Around the world there are many themes that we find over and over in many cultures and from many periods in time. One of the reoccurring themes that everyone goes through in the lifetime is the theme of coming of age. This occurs when a young person goes through the transition from childhood to adulthood and has life experiences that matures a person. We all have experienced a coming of age story by reading them in books, seeing them on TV or in movies, or maybe even personal experiences based on ones culture. It’s clear that coming of age is a crucial element of our self-representations and conceptions.
Generally, all of living is a process of coming of age as seen in the novel, Catcher in the Rye. Holden Caulfield, who is sixteen-year-old boy with the mind of a ten year old. He thinks of innocence as important in the beginning of the novel. But later on in the book, Holden slowly grows to be an adult. For example, when Holden gets soaking wet by rain when he is watching his little sister ride the carousal he “felt so damn happy all of a sudden”(213). This symbolizes Holden entering adulthood because he realizes the happiness in life. He realizes that he is too big for the carousel and is happy that his sister is happy. Holden’s childish personality continued to wash away as he reached a stage of maturity.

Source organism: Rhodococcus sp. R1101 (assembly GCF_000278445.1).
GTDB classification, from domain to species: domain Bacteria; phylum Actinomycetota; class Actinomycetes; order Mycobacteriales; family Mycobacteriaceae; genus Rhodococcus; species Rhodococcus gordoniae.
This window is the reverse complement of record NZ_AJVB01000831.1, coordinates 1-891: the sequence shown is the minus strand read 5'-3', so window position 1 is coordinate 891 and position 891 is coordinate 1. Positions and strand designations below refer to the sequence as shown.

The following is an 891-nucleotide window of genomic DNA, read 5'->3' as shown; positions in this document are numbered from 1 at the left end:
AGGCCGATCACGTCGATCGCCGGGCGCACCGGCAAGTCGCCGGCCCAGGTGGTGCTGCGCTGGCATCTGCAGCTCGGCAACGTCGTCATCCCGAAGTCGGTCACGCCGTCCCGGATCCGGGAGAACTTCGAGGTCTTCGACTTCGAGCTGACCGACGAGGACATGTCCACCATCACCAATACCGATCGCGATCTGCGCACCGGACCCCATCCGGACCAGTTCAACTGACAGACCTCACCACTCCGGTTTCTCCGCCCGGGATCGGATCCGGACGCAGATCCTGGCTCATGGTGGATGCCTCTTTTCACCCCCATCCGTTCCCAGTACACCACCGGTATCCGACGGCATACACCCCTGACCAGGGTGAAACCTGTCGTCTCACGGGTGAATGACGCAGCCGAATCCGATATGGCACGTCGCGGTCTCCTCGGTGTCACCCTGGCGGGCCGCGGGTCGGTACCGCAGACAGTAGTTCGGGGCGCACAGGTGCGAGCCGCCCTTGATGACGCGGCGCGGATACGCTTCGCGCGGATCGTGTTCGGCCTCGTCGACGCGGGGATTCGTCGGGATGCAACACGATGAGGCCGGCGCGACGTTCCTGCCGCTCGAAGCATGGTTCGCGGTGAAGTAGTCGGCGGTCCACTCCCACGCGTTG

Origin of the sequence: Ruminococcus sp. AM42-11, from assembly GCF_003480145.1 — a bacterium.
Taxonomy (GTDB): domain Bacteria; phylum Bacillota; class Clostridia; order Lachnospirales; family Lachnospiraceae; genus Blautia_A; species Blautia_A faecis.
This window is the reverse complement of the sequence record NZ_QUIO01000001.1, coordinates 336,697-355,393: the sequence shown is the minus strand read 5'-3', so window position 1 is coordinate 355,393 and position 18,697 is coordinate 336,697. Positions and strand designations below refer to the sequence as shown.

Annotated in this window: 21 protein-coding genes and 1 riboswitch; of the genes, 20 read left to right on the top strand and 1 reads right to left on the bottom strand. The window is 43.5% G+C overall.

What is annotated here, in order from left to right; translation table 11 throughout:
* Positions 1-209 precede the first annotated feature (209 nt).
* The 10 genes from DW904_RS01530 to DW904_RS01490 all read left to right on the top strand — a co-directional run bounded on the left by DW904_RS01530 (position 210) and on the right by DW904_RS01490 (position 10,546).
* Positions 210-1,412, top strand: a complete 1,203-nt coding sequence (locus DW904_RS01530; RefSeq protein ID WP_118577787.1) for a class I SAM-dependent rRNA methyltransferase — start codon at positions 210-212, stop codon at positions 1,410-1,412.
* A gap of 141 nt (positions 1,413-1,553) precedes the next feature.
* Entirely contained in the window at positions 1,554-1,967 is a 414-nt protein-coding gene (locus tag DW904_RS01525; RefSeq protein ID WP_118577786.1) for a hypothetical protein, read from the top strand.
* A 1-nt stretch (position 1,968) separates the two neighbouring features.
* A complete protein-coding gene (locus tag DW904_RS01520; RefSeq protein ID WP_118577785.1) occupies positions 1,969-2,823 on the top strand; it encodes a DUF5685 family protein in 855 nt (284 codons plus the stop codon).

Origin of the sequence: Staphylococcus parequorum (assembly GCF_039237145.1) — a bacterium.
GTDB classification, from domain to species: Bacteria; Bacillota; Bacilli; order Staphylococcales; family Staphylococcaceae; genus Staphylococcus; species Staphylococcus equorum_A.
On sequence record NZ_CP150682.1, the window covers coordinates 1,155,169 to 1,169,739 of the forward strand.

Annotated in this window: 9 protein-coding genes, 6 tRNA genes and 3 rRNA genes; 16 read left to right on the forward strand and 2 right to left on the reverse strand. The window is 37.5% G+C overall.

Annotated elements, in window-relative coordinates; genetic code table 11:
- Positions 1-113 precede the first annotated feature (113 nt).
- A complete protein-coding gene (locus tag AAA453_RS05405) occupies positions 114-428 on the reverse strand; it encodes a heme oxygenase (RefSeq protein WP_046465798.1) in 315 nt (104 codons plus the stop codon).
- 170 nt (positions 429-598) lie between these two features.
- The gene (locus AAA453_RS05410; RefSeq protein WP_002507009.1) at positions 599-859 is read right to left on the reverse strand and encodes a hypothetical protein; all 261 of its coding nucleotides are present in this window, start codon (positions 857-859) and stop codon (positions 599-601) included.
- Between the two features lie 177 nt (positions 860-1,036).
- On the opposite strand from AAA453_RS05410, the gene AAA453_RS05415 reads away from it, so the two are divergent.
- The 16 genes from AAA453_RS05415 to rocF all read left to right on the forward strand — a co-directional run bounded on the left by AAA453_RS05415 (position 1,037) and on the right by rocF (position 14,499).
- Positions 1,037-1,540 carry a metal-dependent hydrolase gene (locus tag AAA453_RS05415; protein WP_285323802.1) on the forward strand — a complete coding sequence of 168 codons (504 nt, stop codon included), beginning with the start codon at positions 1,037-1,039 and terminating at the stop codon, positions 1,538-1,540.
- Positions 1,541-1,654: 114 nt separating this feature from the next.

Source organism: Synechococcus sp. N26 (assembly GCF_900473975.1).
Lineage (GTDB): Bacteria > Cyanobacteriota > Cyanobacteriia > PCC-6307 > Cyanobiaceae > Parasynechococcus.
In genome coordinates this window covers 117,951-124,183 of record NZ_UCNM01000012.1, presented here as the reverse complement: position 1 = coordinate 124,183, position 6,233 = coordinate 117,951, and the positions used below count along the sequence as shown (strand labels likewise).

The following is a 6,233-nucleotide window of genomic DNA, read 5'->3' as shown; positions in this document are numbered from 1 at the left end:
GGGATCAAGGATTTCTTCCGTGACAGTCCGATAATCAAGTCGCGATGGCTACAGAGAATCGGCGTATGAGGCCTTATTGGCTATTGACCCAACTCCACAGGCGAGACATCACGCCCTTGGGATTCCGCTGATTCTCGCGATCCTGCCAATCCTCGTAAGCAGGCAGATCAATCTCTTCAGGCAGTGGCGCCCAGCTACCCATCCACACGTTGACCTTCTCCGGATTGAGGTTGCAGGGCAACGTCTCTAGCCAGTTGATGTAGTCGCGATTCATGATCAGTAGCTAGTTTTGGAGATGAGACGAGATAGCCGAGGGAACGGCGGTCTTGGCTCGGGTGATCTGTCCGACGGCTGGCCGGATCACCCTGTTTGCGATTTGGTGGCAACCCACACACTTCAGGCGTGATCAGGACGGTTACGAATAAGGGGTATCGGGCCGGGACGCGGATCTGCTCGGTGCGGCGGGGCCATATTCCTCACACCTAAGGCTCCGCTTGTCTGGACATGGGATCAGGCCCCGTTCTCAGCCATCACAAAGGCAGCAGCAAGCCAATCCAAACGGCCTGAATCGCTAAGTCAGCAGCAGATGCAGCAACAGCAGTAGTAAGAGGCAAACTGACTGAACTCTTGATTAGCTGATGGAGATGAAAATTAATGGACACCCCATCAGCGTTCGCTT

Over the course of the novel, To Kill a Mockingbird, Scout is taken from a position of innocence, in which she believes that she is safe and that there aren’t many “bad people” in the world, to the position where she has witnessed some of the bad things that have happened but realizes that she is not entirely safe. That is tested at the end of the novel when Scout was attacked while walking home with her brother Jem. Similarities were show in The Adventures of Huckleberry Finn. Hucks maturity begins to grow as he first starts to show emotions toward a runaway slave, and by the end of the novel, has grown up to the point where, when Jim, is captured, Huck...
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